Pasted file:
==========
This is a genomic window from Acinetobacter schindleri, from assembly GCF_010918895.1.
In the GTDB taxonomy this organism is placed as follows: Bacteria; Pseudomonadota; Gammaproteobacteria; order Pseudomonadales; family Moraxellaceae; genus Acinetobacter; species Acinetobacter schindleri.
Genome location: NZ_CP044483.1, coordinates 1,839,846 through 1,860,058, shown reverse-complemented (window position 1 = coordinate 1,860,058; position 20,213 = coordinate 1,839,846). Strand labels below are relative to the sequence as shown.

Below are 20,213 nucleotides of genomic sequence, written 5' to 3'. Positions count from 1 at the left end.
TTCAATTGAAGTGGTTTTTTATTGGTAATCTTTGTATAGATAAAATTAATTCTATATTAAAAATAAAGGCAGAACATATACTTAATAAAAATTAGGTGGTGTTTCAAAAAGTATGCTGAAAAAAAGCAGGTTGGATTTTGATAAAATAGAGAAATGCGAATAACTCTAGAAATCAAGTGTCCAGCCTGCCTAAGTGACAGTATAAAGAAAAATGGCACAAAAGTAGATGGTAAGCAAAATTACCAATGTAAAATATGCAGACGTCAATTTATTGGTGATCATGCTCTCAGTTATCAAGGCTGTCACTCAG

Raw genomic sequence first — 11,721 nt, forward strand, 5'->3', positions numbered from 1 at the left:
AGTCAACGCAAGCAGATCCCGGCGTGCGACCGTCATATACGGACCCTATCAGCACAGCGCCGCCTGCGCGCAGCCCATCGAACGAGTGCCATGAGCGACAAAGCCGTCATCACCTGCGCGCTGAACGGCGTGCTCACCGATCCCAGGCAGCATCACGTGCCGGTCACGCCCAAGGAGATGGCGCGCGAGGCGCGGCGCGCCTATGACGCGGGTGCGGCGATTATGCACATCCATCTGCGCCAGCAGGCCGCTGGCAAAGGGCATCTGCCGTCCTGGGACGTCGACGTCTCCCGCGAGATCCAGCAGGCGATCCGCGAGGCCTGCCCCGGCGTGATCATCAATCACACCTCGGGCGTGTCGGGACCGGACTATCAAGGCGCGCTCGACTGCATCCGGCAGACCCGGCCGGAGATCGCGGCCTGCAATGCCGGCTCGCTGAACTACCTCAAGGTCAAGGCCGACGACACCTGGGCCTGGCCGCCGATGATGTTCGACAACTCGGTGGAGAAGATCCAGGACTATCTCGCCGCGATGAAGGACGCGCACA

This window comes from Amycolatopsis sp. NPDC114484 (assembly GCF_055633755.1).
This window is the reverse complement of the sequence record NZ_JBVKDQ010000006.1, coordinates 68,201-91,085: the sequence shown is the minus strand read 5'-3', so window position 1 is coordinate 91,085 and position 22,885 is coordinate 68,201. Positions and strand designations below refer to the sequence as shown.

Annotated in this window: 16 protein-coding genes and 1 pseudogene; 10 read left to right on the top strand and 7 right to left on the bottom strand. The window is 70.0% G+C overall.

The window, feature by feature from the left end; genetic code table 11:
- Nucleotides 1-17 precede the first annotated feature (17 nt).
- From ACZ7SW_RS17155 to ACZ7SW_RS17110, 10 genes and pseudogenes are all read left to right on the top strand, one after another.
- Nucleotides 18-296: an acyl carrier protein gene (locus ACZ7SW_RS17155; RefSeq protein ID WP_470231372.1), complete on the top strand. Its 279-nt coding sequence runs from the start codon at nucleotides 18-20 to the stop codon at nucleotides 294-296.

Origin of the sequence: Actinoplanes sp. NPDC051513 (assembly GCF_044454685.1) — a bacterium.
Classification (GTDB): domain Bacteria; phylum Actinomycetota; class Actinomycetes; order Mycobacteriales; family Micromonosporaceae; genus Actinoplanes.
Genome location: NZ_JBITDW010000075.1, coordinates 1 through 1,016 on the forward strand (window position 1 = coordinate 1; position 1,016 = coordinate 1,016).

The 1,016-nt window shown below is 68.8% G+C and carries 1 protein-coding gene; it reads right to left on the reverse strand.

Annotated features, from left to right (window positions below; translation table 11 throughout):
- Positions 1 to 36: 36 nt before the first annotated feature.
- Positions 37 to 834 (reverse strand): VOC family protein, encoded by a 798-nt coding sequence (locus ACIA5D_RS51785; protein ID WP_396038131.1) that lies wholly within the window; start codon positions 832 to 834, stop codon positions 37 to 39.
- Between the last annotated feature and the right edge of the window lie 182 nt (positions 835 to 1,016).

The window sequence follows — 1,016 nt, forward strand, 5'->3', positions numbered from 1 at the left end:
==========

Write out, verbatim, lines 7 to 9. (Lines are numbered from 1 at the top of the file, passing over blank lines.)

AGTCAACGCAAGCAGATCCCGGCGTGCGACCGTCATATACGGACCCTATCAGCACAGCGCCGCCTGCGCGCAGCCCATCGAACGAGTGCCATGAGCGACAAAGCCGTCATCACCTGCGCGCTGAACGGCGTGCTCACCGATCCCAGGCAGCATCACGTGCCGGTCACGCCCAAGGAGATGGCGCGCGAGGCGCGGCGCGCCTATGACGCGGGTGCGGCGATTATGCACATCCATCTGCGCCAGCAGGCCGCTGGCAAAGGGCATCTGCCGTCCTGGGACGTCGACGTCTCCCGCGAGATCCAGCAGGCGATCCGCGAGGCCTGCCCCGGCGTGATCATCAATCACACCTCGGGCGTGTCGGGACCGGACTATCAAGGCGCGCTCGACTGCATCCGGCAGACCCGGCCGGAGATCGCGGCCTGCAATGCCGGCTCGCTGAACTACCTCAAGGTCAAGGCCGACGACACCTGGGCCTGGCCGCCGATGATGTTCGACAACTCGGTGGAGAAGATCCAGGACTATCTCGCCGCGATGAAGGACGCGCACA

This window comes from Amycolatopsis sp. NPDC114484 (assembly GCF_055633755.1).
This window is the reverse complement of the sequence record NZ_JBVKDQ010000006.1, coordinates 68,201-91,085: the sequence shown is the minus strand read 5'-3', so window position 1 is coordinate 91,085 and position 22,885 is coordinate 68,201. Positions and strand designations below refer to the sequence as shown.